Platanus orientalis Oriental plane southeast Europe, southwest Asia 3–6 Subgenus Platanus
Platanus racemosa California sycamore, western sycamore, aliso California, Baja California 3–7 Subgenus Platanus
Platanus wrightii Arizona sycamore south-western United States (Arizona, New Mexico), north-western Mexico 2–4 Subgenus Platanus


Severe infections of anthracnose can sometimes defoliate large swaths of American sycamore forest during mid and late spring, but trees generally recover by mid-summer

Planes are susceptible to plane anthracnose (Apiognomonia veneta), a fungal disease that can defoliate the trees in some years. The most severe infections are associated with cold, wet spring weather. P. occidentalis and the other American species are the most susceptible, with P. orientalis the most resistant. The hybrid London plane is intermediate in resistance.

Ceratocystis platani, a wilt disease, has become a significant problem in recent years in much of Europe.[8] The North American species are mostly resistant to the disease, with which they probably coevolved, while the old world species are highly sensitive.

Other diseases such as powdery mildew occur frequently, but are of lesser importance.

Platanus species are used as food plants by the larvae of some Lepidoptera species including Phyllonorycter platani and Setaceous Hebrew Character.

In the 21st century a disease, commonly known as Massaria disease, has attacked plane trees across Europe. It is caused by the fungus Splanchnonema platani, and causes large lesions on the upper sides of branches.[9][10]


The principal use of these trees is as ornamental trees, especially in urban areas and by roadsides. The London plane is particularly popular for this purpose. The American plane is cultivated sometimes for timber and investigations have been made into its use as a biomass crop. The oriental plane is widely used as an ornamental and also has a number of minor medicinal uses.

Cultural history[edit]

Most significant aspects of cultural history apply to Platanus orientalis in the Old World. The tree is an important part of the literary scenery of Plato's dialogue Phaedrus. Because of Plato, the tree also played an important role in the scenery of Cicero's De Oratore. The trees also provided the shade under which Aristotle and Plato’s famed philosophical schools were held.[11] Handel's opera Serse features a famous aria, "Ombra mai fu," which the title character sings in praise of his favorite plane tree.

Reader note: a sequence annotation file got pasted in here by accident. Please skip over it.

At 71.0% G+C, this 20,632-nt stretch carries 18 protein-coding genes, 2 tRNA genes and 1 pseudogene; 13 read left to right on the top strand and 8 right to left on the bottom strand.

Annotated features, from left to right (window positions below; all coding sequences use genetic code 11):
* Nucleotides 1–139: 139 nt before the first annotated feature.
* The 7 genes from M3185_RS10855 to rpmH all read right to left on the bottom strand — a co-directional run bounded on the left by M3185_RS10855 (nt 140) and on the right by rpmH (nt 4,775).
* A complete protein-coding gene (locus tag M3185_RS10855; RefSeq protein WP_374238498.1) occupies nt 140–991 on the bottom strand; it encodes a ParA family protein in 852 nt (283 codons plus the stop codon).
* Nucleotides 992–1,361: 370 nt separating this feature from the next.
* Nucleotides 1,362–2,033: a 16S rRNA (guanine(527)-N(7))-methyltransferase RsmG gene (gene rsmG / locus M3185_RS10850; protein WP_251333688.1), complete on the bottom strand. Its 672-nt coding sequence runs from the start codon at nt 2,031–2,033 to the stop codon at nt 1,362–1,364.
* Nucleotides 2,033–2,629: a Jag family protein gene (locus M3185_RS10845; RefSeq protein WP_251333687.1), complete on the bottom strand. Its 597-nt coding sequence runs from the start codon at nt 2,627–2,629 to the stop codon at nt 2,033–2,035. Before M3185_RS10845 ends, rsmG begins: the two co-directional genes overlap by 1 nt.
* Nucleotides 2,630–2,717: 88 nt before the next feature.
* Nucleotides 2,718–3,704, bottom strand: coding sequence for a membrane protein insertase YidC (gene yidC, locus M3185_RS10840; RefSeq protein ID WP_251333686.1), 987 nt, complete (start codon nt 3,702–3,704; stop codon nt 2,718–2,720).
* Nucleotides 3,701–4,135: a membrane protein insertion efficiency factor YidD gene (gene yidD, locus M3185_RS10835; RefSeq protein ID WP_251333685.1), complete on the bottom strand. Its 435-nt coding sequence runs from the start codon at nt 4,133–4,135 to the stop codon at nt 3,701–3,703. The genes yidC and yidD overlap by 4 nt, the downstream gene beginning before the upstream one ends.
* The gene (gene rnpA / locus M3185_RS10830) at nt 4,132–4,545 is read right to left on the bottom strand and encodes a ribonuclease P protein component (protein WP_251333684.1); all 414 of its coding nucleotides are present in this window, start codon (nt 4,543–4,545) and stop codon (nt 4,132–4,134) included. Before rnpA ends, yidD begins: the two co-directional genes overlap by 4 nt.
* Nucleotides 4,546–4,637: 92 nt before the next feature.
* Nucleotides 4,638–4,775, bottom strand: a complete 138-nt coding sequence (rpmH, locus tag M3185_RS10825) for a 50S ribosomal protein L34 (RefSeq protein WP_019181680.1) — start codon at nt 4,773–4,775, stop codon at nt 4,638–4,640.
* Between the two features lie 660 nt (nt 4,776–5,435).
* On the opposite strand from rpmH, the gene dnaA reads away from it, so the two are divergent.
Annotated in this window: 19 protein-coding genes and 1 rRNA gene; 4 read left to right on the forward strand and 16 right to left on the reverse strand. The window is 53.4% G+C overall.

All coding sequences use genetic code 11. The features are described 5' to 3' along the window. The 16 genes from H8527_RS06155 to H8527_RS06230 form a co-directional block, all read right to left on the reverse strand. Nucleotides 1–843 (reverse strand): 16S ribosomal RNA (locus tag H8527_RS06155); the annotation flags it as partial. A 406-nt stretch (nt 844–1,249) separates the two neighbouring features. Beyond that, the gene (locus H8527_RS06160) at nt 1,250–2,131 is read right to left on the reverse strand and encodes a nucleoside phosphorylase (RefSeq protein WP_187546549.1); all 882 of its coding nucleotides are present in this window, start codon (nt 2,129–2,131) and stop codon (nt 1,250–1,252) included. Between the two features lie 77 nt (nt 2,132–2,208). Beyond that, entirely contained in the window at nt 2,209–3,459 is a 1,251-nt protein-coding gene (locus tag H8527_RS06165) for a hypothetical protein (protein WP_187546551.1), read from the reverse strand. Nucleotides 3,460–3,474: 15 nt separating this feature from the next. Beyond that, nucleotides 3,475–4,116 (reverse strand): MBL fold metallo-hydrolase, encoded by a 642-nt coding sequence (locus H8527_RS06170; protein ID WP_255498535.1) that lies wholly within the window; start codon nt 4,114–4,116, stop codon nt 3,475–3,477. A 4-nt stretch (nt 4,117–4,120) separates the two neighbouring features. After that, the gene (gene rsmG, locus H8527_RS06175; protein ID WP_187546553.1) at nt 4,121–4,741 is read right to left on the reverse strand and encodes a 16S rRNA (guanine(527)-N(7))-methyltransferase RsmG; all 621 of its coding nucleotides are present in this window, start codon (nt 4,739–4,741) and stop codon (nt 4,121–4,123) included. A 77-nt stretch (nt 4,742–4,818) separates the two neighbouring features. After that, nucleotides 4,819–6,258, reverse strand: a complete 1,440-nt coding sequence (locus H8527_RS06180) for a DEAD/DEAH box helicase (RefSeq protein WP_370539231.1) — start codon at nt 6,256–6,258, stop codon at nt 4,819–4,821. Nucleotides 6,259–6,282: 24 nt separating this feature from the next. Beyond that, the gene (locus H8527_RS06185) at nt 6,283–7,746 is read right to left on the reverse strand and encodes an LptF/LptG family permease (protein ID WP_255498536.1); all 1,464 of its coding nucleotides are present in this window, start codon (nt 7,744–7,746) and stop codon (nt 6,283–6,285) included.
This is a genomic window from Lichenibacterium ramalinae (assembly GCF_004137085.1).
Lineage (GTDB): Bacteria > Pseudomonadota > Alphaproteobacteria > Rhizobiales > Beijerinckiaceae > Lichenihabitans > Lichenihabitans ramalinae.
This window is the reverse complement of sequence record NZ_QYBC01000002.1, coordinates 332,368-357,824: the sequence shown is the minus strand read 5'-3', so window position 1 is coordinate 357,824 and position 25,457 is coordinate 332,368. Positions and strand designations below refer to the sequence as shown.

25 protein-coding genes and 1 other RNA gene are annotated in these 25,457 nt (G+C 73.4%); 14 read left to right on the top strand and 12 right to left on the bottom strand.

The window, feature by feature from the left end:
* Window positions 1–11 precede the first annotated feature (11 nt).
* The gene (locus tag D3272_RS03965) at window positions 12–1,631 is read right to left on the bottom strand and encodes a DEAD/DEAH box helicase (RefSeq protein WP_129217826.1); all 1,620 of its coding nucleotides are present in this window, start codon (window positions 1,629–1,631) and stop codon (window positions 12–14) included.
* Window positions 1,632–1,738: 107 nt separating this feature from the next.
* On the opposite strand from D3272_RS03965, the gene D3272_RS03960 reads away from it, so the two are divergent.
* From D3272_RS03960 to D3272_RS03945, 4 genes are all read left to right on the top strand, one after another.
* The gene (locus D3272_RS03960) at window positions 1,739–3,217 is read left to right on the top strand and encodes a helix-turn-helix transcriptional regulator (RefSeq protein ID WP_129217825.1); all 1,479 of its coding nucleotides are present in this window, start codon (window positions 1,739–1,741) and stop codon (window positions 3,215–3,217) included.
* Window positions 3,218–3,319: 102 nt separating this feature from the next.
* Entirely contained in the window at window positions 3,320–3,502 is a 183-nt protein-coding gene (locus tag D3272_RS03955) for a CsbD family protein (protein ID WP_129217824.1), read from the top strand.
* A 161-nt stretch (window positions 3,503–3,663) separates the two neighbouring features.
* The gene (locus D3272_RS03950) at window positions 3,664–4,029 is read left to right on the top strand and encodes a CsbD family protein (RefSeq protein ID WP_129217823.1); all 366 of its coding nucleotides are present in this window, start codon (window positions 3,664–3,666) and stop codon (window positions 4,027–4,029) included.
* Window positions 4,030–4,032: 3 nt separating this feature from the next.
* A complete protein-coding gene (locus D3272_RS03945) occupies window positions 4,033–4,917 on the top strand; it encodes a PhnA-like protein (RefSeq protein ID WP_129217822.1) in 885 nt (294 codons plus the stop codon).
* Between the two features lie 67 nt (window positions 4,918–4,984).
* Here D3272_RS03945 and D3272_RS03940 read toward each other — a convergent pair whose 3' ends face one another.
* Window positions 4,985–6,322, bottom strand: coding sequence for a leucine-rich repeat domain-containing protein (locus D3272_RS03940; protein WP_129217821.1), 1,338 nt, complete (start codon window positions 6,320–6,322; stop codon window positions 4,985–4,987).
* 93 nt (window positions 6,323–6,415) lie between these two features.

The plane tree has been a frequent motif featured in Classical Chinese poetry as an embodiment of sorrowful sentiments due to its autumnal shedding of leaves.

The legendary Dry tree first recorded by Marco Polo was possibly a platanus. According to the legend, it marked the site of the battle between Alexander the Great and Darius III.

The German camouflage pattern Platanenmuster ("plane tree pattern"), designed in 1937–1942 by Johann Georg Otto Schick, was the first dotted camouflage pattern.[12]


  1. ^ Sunset Western Garden Book 1995.
  2. ^ "plantain, n.2". Oxford English Dictionary (Online ed.). Oxford University Press. (Subscription or participating institution membership required.)
  3. ^ Merriam Webster.
  4. ^ πλάτανος. Liddell, Henry George; Scott, Robert; A Greek–English Lexicon at the Perseus Project
  5. ^ Nixon & Poole 2003.
  6. ^ Feng, Oh & Manos 2005.
  7. ^ McNair, D.M.; D.Z. Stults; B. Axsmith; M.H. Alford; J.E. Starnes (2019). "Preliminary investigation of a diverse megafossil floral assemblage from the middle Miocene of southern Mississippi, USA" (PDF). Palaeontologia Electronica. 22 (2). doi:10.26879/906.
  8. ^ Pathology note 7 2008.
  9. ^ "Massaria disease". Forestry Commission. Retrieved November 7, 2012.
  10. ^ "Massaria disease of plane trees". Treetree. Retrieved November 7, 2012.
  11. ^ Annalisa, Marzano (May 24, 2020). "Walking, talking and showing off – a history of Roman gardens".
  12. ^ Beaver, Michael D.; Borsarello, J. F. (1995). Camouflage Uniforms of the Waffen-SS. Schiffer. p. 202. ISBN 978-1-84176-854-0.


  • Naumann, Helmut (2007). "Die Platane von Gortyna". In Kämmerer., Thomas Richard (ed.). Studien zu Ritual und Sozialgeschichte im Alten [Orient / Studies on Ritual and Society in the Ancient Near East. Tartuer Symposien 1998–2004]. Berlin, de Gruyter. pp. 207–226.
  • Sunset Western Garden Book. 1995. pp. 606–607.
  • "Sycamore", Merriam-Webster Online Dictionary, retrieved 2009-08-04
  • "Pathology note 7" (PDF). The Research Agency of the Forestry Commission. 2008.